The New Testament Cites the Old Testament

Many passages in the New Testament of the Bible quote parts of the Old Testament, which was written hundreds of years before. In some versions of the Bible, footnotes—added by the translators—refer us to the original text.

Holy Spirit

One verse, however, cites the source in the text, not a footnote. It’s in the book of Acts, where Peter directly references what the prophet Joel said. Here’s what happens:

Jesus tells the disciples that he will send the Holy Spirit to them to help and guide them. The Holy Spirit shows up and things get crazy. There’s the sound of a strong wind, the appearance of flames of fire, and the disciples preach in other languages (Acts 2:1-13).

The people can’t comprehend what’s happening. They freak out. They blame it on too much wine. This explanation is plausible for the crowd, who has never seen the Holy Spirit at work, empowering people to speak in other languages.

God’s Spirit

Peter sets them straight. He reminds them that Joel foretold about this infilling of the Holy Spirit, God’s spirit. The prophet wrote, “I will pour out my Spirit on all people” (Joel 2:28-30).

Joel says it will happen. Peter and his pals experience it. And spiritual power and reality changes forever. God gives the Holy Spirit to them. And from that day forward, all who follow Jesus will have God’s Spirit in them too. Yes, everyone—all. That means them, and it means us. You and me. All.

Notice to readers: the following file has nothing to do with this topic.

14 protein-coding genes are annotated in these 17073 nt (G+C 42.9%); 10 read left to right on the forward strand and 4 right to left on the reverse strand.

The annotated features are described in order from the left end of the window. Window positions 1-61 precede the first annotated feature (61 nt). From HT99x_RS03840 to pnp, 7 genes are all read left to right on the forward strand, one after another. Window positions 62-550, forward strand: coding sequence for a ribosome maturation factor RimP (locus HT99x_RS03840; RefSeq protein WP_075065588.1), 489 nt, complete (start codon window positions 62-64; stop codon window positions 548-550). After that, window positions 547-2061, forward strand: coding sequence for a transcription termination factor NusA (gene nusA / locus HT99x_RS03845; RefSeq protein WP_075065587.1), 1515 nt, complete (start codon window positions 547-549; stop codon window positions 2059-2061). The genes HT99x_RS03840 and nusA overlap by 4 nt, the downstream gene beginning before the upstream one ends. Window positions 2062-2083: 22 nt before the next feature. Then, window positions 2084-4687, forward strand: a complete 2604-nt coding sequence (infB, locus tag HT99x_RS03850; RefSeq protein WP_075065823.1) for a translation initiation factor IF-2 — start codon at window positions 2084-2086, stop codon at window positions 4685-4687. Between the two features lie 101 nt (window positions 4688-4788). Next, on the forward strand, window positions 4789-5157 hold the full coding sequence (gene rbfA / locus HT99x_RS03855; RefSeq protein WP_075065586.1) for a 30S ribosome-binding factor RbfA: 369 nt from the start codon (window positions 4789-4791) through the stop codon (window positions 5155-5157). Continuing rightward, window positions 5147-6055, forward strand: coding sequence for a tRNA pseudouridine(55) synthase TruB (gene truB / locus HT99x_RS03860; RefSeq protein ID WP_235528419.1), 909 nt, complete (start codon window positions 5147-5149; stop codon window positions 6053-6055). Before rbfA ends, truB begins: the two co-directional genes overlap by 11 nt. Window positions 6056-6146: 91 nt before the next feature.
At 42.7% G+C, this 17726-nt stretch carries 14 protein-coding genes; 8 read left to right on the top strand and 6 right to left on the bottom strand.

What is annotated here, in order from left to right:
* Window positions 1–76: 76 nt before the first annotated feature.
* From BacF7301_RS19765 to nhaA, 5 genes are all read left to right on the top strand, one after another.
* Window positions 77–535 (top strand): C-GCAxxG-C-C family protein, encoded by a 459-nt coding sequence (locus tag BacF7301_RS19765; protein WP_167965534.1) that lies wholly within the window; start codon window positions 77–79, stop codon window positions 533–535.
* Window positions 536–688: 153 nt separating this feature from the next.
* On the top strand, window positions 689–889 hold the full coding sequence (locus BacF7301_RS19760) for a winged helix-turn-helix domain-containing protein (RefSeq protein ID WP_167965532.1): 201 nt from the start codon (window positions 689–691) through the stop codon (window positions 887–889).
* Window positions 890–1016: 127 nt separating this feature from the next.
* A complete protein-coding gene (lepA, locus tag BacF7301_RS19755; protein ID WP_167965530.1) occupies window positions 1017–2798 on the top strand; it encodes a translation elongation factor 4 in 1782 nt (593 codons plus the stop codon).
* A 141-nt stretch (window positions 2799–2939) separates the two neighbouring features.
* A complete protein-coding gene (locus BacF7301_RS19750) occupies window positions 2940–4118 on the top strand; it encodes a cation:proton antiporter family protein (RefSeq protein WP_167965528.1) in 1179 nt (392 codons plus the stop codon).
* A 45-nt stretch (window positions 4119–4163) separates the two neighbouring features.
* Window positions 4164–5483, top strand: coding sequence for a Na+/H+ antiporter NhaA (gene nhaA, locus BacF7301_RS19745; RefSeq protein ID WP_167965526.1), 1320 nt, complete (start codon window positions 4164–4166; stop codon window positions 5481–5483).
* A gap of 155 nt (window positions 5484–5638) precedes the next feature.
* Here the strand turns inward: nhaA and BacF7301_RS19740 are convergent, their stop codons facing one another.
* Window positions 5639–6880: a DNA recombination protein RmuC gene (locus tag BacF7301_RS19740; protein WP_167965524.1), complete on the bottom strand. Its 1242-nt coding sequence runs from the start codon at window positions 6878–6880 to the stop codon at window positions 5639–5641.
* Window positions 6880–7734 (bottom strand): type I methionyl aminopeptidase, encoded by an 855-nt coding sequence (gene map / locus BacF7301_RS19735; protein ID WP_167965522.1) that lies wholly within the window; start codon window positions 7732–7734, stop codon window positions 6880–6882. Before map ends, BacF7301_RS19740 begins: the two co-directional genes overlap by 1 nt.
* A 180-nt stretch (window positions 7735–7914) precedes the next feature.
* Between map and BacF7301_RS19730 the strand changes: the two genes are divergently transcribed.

As a result, crazy, Holy Spirit things can happen to us too. But many of Jesus’s followers today dismiss this indwelling Holy Spirit. In doing so, they dismiss the power of God’s Spirit in them and in directing their lives.

[Read through the Bible with us this year. Today’s reading is Joel 1-3, and today’s post is on Joel 2:28-29.]

Read more about this in Peter’s new book, Jesus’s Broken Church, available in e-book, audiobook, paperback, and hardcover.

Read more about the book of Acts in Tongues of Fire: 40 Devotional Insights for Today’s Church from the Book of Acts, available in e-book, paperback, and hardcover. [Originally published as Dear Theophilus Acts.]

Learn more about all twelve of the Bible’s Minor Prophets in Peter’s new book, Dear Theophilus, Minor Prophets: 40 Prophetic Teachings about Unfaithfulness, Punishment, and Hope